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    detail G

    I have a set of drawings for a new building. It shows to install a ground ring at service. Is the ground RING only required to be 20'long and its considered a ground ring? The definition kinda throws me off with encircling the building or structure

    #2
    No other details at all?

    I’ve had some specify this, and then show a detail of a triad grounding electrode setup with irreversible connections enclosed in hand hole boxes; whereas you put three ground rods in a triangle pattern 6’ apart and cadweld the connections.
    Brought to you by Carl's Jr.

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      #3
      The ground ring is required to encircle the ENTIRE structure. Seems like a big waste of copper when you probably have a CEE already in the footing.
      Rob

      Moderator

      All responses based on the 2014 NEC unless otherwise noted

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        #4
        Originally posted by infinity View Post
        The ground ring is required to encircle the ENTIRE structure. Seems like a big waste of copper when you probably have a CEE already in the footing.
        NEC 250.52 4 says it must encircle the entire building but also says with at least 20' at 30'' deep of bare coppe but you are saying that it must encircle the entire building? I would also ground to building steel but the rebar sits on barrier or plastic and not indirect contact.
        Last edited by mannyb; 07-07-19, 04:49 PM.

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          #5
          Originally posted by mannyb View Post
          NEC 250.52 4 says it must encircle the entire building but also says with at least 20' at 30'' deep of bare coppe but you are saying that it must encircle the entire building? I would also ground to building steel but the rebar sits on barrier or plastic and not indirect contact.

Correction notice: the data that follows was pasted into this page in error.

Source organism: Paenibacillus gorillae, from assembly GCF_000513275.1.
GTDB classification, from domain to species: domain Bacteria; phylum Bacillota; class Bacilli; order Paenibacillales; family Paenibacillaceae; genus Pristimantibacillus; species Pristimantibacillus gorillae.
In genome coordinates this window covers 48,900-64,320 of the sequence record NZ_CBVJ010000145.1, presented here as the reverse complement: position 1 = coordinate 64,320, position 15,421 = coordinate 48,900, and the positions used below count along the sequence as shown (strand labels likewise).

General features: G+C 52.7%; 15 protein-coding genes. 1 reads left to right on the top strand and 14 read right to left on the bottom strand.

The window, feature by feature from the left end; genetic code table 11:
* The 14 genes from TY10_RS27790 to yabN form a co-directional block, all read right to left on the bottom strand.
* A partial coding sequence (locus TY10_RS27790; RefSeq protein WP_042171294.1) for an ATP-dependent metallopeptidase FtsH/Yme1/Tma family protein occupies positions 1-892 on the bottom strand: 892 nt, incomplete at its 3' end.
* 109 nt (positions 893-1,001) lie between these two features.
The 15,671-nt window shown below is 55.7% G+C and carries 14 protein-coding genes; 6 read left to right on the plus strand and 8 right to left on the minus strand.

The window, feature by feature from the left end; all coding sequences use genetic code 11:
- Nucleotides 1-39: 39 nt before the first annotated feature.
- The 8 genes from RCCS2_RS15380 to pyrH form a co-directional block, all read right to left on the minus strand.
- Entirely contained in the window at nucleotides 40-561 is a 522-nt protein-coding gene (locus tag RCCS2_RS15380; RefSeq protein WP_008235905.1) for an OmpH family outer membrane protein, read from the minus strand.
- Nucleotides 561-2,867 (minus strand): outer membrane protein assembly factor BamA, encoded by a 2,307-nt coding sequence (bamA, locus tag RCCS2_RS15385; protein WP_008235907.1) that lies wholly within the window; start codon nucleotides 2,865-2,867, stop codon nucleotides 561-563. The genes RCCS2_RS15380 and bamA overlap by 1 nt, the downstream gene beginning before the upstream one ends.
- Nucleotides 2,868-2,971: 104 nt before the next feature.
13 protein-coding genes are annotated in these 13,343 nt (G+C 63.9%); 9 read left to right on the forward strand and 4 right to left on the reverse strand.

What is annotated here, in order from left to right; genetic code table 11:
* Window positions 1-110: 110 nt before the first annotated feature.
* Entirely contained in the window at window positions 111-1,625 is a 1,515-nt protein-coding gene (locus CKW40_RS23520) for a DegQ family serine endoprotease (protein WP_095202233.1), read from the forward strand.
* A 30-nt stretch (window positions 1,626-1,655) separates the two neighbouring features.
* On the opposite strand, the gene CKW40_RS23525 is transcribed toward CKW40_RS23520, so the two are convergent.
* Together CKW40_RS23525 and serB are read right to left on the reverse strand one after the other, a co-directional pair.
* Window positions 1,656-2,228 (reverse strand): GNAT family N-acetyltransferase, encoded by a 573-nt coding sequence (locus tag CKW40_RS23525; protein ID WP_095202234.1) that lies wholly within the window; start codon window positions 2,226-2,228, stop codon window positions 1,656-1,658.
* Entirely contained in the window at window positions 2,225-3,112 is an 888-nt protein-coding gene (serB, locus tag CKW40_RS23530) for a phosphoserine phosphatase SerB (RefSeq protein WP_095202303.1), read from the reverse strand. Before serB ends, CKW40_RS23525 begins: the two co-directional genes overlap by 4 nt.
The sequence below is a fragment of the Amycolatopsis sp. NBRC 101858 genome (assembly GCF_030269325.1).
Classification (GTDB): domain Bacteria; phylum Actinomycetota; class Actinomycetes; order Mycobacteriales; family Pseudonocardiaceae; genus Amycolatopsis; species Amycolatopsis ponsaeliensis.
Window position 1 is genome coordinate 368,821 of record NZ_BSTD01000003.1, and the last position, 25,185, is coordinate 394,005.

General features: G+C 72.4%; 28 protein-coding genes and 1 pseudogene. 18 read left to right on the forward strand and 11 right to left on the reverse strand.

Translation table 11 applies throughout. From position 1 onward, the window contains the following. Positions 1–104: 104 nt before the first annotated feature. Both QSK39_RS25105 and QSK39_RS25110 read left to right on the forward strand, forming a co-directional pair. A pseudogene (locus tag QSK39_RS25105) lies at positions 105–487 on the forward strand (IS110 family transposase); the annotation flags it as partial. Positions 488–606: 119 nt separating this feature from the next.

Yes it says it must encircle the entire building or structure. I would choose a different electrode.

          250.52(A)(4) Ground Ring. A ground ring encircling the building or
          structure
          , in direct contact with the earth, consisting of at
          least 6.0 m (20 ft) of bare copper conductor not smaller
          than 2 AWG.
          Rob

          Moderator

          All responses based on the 2014 NEC unless otherwise noted

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            #6
            Originally posted by infinity View Post
            Yes it says it must encircle the entire building or structure. I would choose a different electrode.
            I have 2 separate building BLDG 1 will have the main distribution and BLDG 2 will have feeder from building 1. Would I Have to install a second concrete encased electrode at second building if rebar was in direct contact earth? basically will i need to install a separate grounding electrode at second building?

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              #7
              Yes.
              Master Electrician
              Electrical Contractor
              Richmond, VA

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                #8
                Originally posted by mannyb View Post
                I have 2 separate building BLDG 1 will have the main distribution and BLDG 2 will have feeder from building 1. Would I Have to install a second concrete encased electrode at second building if rebar was in direct contact earth? basically will i need to install a separate grounding electrode at second building?
                Each building needs its own grounding electrode system. If you have rebar in the footing that qualifies as a concrete encased electrode then you need to use it as your grounding electrode.
                If Billy Idol is on your playlist go reevaluate your life.

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